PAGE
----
Singapore—After a complaint was posted about the food sampling at a health food store in Bencoolen, the owner simply said, “It’s OK, let them do what they want. My business will continue to prosper.”
On Jan 31, a woman named Viola Loke took to Facebook concerning the food tasting and lack of safe distancing measures she had seen at Eng San Ginseng & Birdnest in Bencoolen.
Food tasting onsite is not allowed due to the pandemic. An Advisory for Phase 3 Re-opening of Food & Beverage Establishments reads “Any communal amenities (e.g. drink dispensers and common condiments) must not be used. Self-service food samples must not be provided.”
And while in-store food sampling is disallowed for now, shop owners can give out food samples that are individually packed.
Ms Loke had written in her post that Eng San Ginseng & Birdnest should be avoided as it might end up being a “potential COVID-19 cluster.”
She wrote that not only did the shop have no one-meter safe distancing between patrons, but it allowed “customers to sample all their dried food.”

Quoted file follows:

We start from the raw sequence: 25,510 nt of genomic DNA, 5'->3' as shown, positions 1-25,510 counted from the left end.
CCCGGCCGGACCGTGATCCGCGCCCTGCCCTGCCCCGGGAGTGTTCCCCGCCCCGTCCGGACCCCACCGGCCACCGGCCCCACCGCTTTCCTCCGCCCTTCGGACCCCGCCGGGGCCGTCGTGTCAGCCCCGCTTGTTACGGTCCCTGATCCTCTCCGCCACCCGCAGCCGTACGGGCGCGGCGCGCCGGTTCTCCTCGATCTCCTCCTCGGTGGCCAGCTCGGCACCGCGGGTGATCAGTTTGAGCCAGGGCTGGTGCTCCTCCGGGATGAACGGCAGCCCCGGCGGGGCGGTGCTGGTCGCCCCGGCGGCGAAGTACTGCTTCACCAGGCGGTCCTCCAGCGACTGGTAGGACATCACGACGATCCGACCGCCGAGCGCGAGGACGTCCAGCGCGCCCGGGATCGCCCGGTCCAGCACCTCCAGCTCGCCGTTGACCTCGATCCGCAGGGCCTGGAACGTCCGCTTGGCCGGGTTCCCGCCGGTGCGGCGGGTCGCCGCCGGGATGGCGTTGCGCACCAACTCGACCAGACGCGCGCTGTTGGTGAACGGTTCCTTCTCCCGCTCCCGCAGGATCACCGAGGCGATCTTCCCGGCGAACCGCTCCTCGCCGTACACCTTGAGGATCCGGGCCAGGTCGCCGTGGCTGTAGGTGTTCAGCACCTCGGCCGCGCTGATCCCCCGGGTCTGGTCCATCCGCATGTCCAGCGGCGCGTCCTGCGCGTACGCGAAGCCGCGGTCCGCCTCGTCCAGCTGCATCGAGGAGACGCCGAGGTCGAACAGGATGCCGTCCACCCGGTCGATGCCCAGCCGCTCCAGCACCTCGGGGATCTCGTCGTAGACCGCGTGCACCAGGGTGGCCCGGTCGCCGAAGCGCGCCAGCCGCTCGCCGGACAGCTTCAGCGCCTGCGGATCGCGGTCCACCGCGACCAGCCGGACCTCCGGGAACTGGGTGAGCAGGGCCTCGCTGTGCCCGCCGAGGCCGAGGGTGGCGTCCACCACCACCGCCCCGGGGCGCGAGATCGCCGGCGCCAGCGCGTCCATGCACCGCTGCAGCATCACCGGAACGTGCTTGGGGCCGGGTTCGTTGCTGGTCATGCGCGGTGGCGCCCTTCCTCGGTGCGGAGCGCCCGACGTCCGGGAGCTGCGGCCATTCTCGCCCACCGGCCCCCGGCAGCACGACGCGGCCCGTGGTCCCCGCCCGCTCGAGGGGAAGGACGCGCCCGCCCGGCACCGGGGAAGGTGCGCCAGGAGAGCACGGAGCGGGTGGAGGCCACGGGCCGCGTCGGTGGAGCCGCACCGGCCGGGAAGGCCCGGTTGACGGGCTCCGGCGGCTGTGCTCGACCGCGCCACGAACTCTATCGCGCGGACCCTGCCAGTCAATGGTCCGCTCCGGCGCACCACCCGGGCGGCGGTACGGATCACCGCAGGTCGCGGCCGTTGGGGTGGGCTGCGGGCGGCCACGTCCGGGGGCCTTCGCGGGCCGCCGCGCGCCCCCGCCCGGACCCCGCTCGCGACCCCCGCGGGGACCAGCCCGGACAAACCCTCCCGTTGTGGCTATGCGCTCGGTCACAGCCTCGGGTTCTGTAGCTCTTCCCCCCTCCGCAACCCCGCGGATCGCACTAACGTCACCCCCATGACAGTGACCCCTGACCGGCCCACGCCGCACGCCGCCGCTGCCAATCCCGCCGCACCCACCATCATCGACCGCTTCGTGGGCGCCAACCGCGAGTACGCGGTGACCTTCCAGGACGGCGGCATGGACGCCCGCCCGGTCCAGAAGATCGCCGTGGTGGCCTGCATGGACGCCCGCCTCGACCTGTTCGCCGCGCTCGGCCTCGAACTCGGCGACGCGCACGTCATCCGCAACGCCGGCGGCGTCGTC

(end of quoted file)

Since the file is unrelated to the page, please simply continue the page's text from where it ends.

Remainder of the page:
Posting photos of the shop at Bencoolen, she wrote, “It was observed that customers removed their masks and put their hands freely into the bags and bags of dried food, happily sampling away and discussing which is nice.
OMG!!! Can you imagine their hands contaminated with their saliva touching all the dried food there??? The shopkeepers were aware but none of them were stopping the customers.”
To make things worse, she added that the sales staff did not wear masks “properly” while they served customers.
“One of them was seen wearing his mask below his chin and another China staff did not have his nose covered!”
In comparison, at a similar shop she visited nearby, Ms Loke wrote that the shopkeepers were the opposite.
“They stopped all customers from sampling and warned customers not to remove their masks at all time.(sic) Their dried food were (sic) covered up with a plastic sheet to prevent customers from sampling and there were signs posted everywhere to inform customers no sampling allowed.”
However, when media site Coconuts spoke to the owner of Eng San Ginseng & Birdnest, he was not overly concerned.
He said that he has allowed patrons to put their hands into the bags containing snacks for two decades now.
The negative comments online did not cause him any worry, Mr Lee Yam Poh, age 80, told Coconuts.
“I’ve been in this business for 20 years. We have covers on all our food. If they sample it and are satisfied with my food then they will buy. It’s OK, let them do what they want. My business will continue to prosper.”
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